Antigen-specific bacterial vaccine combined with anti-PD-L1 rescues dysfunctional endogenous T cells to reject long-established cancer

David C. Binder, Boris Engels, Ainhoa Arina, Ping Yu, James M. Slauch, Yang Xin Fu, Theodore Karrison, Byron Burnette, Christian Idel, Ming Zhao, Robert M. Hoffman, David H. Munn, Donald A. Rowley, Hans Schreiber

Research output: Contribution to journalArticlepeer-review

Abstract

Immunogenic tumors grow progressively even when heavily infiltrated by CD8(+) T cells. We investigated how to rescue CD8(+) T cell function in long-established immunogenic melanomas that contained a high percentage of endogenous PD-1(+) tumor-specific CD8(+) T cells that were dysfunctional. Treatment with αPD-L1 and αCTLA-4 blocking antibodies did not prevent tumors from progressing rapidly. We then tested exogenous tumor-specific antigen delivery into tumors using Salmonella Typhimurium A1-R to increase antigen levels and generate a proinflammatory tumor microenvironment. Antigen-producing A1-R rescued the endogenous tumor-specific CD8(+) T cell response: proliferation was induced in the lymphoid organs and effector function was recovered in the tumor. Treatment with antigen-producing A1-R led to improved mouse survival and resulted in 32% rejection of long-established immunogenic melanomas. Following treatment with antigen-producing A1-R, the majority of tumor-specific CD8(+) T cells still expressed a high level of PD-1 in the tumor. Combining antigen-producing A1-R with αPD-L1 blocking antibody enhanced the expansion of tumor-specific CD8(+) T cells and resulted in 80% tumor rejection. Collectively, these data demonstrate a powerful new therapeutic approach to rescue dysfunctional endogenous tumor-specific CD8(+) T cells and eradicate advanced immunogenic tumors.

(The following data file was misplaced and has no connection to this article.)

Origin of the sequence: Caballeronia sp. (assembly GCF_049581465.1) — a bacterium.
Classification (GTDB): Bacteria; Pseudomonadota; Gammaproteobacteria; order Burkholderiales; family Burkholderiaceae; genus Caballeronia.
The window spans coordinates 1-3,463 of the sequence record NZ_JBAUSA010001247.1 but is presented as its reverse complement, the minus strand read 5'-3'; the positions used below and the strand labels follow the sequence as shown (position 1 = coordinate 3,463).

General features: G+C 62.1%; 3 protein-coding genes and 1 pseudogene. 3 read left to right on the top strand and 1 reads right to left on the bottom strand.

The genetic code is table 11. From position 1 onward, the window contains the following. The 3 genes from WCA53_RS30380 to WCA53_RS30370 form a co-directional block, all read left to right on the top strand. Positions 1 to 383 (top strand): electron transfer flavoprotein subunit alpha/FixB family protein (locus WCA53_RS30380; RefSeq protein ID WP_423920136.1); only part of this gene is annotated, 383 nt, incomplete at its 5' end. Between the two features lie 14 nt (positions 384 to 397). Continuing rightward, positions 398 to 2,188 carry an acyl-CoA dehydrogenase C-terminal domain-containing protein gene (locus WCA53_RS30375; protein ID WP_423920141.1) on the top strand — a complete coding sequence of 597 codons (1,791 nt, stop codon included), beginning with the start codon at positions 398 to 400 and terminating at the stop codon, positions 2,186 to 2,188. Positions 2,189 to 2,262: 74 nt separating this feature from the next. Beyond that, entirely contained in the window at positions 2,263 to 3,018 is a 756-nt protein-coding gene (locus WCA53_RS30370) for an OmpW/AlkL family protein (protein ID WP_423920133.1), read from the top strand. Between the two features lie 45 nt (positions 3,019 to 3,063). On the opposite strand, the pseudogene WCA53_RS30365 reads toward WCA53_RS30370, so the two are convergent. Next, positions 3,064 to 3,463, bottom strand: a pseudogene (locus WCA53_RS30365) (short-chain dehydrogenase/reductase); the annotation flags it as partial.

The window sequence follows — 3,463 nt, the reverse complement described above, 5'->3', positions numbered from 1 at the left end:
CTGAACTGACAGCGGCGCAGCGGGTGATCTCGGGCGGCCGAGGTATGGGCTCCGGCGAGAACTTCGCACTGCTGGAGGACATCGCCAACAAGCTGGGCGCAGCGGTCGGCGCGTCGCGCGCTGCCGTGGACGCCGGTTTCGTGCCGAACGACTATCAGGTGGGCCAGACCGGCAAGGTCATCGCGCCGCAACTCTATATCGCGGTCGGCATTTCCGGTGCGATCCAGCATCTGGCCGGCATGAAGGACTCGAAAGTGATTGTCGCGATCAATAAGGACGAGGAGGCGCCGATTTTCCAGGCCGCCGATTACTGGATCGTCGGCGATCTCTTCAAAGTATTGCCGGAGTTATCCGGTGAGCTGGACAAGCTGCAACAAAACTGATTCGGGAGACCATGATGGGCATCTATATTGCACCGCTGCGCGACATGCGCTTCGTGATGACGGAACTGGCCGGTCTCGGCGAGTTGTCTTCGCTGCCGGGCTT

Original languageEnglish (US)
Pages (from-to)123-133
Number of pages11
JournalCancer Immunology Research
Volume1
Issue number2
DOIs
StatePublished - Aug 1 2013

Keywords

  • CD8+ T cell rescue
  • PD-L1
  • S. Typhimurium
  • Tumor rejection
  • vaccine

ASJC Scopus subject areas

  • Immunology
  • Cancer Research

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